heavy-precip-extremes_2016_epa_noaa

Figure 1. Percent of land area in the 48 contiguous states affected by extreme one-day precipitation events from 1910-2015.

precipitation_change_map_2015

Figure 2. Percent change in precipitation in the United States from 1901-2015. (Source: NOAA 2016)

 

A rising trend in total precipitation has also been observed globally over land since 1901 using surface observations. (Figure 3) [2] A shorter period of observations derived from both microwave and infrared satellite data used for the Global Precipitation Climatology Project (GPCP) has shown a similar increasing trend in precipitation over the wettest regions of tropical oceans (30N to 30S) since 1979, while drier Subtropical oceanic regions have seen the opposite trend. [3] Over tropical land areas however, there was no significant tendency. A more recent study that used precipitation reports from a long period (1930-2005) of island surface observations showed good agreement with the satellite (GPCP) studies over tropical oceans. [4]

global-precipitation_trends_2015_epa

Figure 3. Precipitation anomalies (inches) over land worldwide (1901-2015).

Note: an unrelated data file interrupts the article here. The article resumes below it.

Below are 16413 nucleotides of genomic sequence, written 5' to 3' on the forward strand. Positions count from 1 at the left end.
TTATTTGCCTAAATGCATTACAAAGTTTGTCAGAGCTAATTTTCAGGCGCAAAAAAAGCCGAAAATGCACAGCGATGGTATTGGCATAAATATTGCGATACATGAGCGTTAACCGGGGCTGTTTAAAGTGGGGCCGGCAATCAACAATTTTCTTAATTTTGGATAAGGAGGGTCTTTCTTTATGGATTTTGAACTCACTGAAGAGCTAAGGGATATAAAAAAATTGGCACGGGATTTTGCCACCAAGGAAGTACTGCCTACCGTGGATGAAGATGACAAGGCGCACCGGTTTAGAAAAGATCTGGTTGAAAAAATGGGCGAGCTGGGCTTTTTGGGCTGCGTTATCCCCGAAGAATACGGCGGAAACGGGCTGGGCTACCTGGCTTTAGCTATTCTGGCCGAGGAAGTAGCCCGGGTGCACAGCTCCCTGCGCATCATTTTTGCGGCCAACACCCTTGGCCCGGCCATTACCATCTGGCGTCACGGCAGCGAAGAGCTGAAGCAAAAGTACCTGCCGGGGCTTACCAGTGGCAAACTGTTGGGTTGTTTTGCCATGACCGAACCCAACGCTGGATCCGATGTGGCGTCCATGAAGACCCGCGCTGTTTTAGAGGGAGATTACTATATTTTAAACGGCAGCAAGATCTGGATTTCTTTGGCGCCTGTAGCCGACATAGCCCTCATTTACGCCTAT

Projections of precipitation extremes through the year 2100 have been obtained from a global 20 km general circulation forecast model, assuming an approximate doubling of the CO2 concentrations during the period. The results show that many regions that are currently wet (i.e., South Asia, the Amazon, West Africa, and the northeast U.S.) will experience a significant increase in heavy precipitation, while regions that are currently dry (South Africa, south Australia, and the southern Amazon) will suffer even further decreases in rainfall. [5] (Exceptions are extremely dry areas such as Antarctica, Sahara, and Tibet where the length of dry spells will decrease). These results are consistent with the trends seen over the last century in surface observations and more recent (since 1979) satellite data described above.